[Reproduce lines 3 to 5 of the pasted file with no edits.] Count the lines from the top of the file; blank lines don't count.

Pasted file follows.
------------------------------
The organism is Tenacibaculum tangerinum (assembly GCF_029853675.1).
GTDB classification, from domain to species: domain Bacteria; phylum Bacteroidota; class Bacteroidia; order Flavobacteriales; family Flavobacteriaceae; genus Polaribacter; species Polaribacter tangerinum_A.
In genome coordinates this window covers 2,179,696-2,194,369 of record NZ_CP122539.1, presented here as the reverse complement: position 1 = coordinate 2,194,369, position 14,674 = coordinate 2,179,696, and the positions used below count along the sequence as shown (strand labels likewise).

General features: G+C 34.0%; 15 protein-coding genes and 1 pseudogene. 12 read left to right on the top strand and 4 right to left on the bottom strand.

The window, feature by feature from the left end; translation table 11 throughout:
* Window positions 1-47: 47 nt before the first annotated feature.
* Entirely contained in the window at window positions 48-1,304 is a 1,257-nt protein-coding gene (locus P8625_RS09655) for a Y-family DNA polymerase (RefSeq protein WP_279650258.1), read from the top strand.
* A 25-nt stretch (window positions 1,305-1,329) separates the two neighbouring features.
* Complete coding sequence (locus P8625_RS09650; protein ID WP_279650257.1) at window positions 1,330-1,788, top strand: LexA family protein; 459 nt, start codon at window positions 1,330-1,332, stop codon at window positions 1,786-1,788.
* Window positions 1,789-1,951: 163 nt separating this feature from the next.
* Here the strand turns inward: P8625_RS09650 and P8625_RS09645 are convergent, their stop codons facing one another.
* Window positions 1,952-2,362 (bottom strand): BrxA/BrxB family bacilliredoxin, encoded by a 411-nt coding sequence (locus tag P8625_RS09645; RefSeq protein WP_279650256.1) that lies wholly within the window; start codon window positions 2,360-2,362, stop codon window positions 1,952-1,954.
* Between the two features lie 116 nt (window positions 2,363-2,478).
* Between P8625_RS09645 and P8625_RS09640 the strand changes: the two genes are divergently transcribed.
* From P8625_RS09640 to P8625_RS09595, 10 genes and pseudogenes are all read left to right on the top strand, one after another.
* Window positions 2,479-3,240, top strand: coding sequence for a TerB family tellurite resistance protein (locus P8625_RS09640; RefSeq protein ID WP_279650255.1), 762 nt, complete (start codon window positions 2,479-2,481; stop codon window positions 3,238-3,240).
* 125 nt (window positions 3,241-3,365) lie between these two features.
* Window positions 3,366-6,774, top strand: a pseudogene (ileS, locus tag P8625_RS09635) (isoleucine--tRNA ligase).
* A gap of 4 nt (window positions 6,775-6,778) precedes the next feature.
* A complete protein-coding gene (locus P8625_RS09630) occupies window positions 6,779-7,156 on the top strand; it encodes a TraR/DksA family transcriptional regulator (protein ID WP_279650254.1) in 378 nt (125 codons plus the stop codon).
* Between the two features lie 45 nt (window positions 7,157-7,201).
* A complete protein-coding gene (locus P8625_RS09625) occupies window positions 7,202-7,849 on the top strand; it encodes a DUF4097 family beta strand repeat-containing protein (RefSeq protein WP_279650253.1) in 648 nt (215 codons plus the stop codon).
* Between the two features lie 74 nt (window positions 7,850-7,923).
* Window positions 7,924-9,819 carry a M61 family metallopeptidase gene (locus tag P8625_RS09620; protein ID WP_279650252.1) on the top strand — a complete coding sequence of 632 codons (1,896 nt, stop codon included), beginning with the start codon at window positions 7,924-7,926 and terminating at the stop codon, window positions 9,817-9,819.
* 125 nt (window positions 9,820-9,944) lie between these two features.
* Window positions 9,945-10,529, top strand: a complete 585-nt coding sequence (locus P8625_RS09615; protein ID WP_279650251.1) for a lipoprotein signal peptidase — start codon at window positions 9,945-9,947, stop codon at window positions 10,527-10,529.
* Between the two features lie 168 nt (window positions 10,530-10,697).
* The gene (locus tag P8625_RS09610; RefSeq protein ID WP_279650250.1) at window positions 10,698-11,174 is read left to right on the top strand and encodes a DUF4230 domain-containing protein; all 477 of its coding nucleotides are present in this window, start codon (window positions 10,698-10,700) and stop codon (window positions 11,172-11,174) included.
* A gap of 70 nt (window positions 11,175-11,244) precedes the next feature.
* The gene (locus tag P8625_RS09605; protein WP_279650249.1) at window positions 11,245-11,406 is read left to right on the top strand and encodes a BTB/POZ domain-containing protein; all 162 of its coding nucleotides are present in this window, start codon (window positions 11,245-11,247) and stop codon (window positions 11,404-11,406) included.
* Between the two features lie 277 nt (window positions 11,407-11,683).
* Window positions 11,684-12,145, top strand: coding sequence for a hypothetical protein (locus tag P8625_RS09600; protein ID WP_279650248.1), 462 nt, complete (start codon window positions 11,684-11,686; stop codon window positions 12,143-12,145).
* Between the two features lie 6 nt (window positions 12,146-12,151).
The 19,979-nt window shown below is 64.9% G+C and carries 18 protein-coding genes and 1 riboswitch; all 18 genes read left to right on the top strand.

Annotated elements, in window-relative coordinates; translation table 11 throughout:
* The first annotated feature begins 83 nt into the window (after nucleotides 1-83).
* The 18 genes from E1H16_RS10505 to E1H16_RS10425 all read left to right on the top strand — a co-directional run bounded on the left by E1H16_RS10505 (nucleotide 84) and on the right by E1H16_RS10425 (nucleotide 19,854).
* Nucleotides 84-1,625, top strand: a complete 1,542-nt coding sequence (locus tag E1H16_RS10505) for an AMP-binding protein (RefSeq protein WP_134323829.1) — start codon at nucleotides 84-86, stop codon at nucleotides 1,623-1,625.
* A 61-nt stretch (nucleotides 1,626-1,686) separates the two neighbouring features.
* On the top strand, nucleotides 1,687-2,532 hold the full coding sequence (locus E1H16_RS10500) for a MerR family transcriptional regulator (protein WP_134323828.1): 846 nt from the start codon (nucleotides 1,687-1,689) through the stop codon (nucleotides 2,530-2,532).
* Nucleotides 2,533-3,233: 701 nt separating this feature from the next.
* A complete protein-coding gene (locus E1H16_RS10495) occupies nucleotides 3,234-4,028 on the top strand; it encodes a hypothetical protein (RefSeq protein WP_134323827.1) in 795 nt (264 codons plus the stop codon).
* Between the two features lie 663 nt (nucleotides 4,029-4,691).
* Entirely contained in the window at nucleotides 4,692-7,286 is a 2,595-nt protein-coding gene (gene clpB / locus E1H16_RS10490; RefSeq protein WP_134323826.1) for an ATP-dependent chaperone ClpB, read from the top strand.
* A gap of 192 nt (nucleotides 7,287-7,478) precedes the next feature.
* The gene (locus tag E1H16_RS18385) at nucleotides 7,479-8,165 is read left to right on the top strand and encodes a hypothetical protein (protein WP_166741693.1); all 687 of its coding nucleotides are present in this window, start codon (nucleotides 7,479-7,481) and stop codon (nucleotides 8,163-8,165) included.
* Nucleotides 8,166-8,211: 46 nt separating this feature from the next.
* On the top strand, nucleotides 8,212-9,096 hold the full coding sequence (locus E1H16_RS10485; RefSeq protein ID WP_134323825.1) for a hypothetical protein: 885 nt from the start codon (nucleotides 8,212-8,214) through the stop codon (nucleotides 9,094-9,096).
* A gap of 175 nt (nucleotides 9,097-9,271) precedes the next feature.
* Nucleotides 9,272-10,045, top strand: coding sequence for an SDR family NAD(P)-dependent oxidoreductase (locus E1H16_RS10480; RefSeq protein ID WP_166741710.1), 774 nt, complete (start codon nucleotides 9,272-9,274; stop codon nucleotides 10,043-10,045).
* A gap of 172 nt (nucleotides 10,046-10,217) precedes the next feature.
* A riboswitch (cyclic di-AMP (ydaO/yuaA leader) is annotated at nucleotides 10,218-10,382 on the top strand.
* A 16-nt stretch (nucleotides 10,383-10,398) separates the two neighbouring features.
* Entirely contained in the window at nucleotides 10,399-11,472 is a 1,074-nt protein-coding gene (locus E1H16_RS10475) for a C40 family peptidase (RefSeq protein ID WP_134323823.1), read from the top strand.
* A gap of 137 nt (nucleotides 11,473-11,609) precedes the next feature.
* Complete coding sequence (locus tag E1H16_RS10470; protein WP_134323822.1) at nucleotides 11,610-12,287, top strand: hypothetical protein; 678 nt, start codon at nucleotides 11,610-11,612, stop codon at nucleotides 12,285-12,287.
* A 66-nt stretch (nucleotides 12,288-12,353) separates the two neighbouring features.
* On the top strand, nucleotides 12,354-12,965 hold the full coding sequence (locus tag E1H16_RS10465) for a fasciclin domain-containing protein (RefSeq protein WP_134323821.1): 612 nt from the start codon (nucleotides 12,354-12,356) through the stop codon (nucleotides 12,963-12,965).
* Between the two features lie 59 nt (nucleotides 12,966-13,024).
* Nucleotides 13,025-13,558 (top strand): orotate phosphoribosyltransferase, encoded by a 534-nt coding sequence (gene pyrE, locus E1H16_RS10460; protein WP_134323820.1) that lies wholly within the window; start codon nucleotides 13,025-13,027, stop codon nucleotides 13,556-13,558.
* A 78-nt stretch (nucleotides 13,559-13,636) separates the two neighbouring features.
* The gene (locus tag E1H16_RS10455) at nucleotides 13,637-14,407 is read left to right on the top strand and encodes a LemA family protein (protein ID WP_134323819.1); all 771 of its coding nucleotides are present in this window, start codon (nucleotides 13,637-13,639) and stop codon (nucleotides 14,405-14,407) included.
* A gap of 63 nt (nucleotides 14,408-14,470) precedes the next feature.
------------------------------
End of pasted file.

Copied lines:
In genome coordinates this window covers 2,179,696-2,194,369 of record NZ_CP122539.1, presented here as the reverse complement: position 1 = coordinate 2,194,369, position 14,674 = coordinate 2,179,696, and the positions used below count along the sequence as shown (strand labels likewise).

General features: G+C 34.0%; 15 protein-coding genes and 1 pseudogene. 12 read left to right on the top strand and 4 right to left on the bottom strand.

The window, feature by feature from the left end; translation table 11 throughout: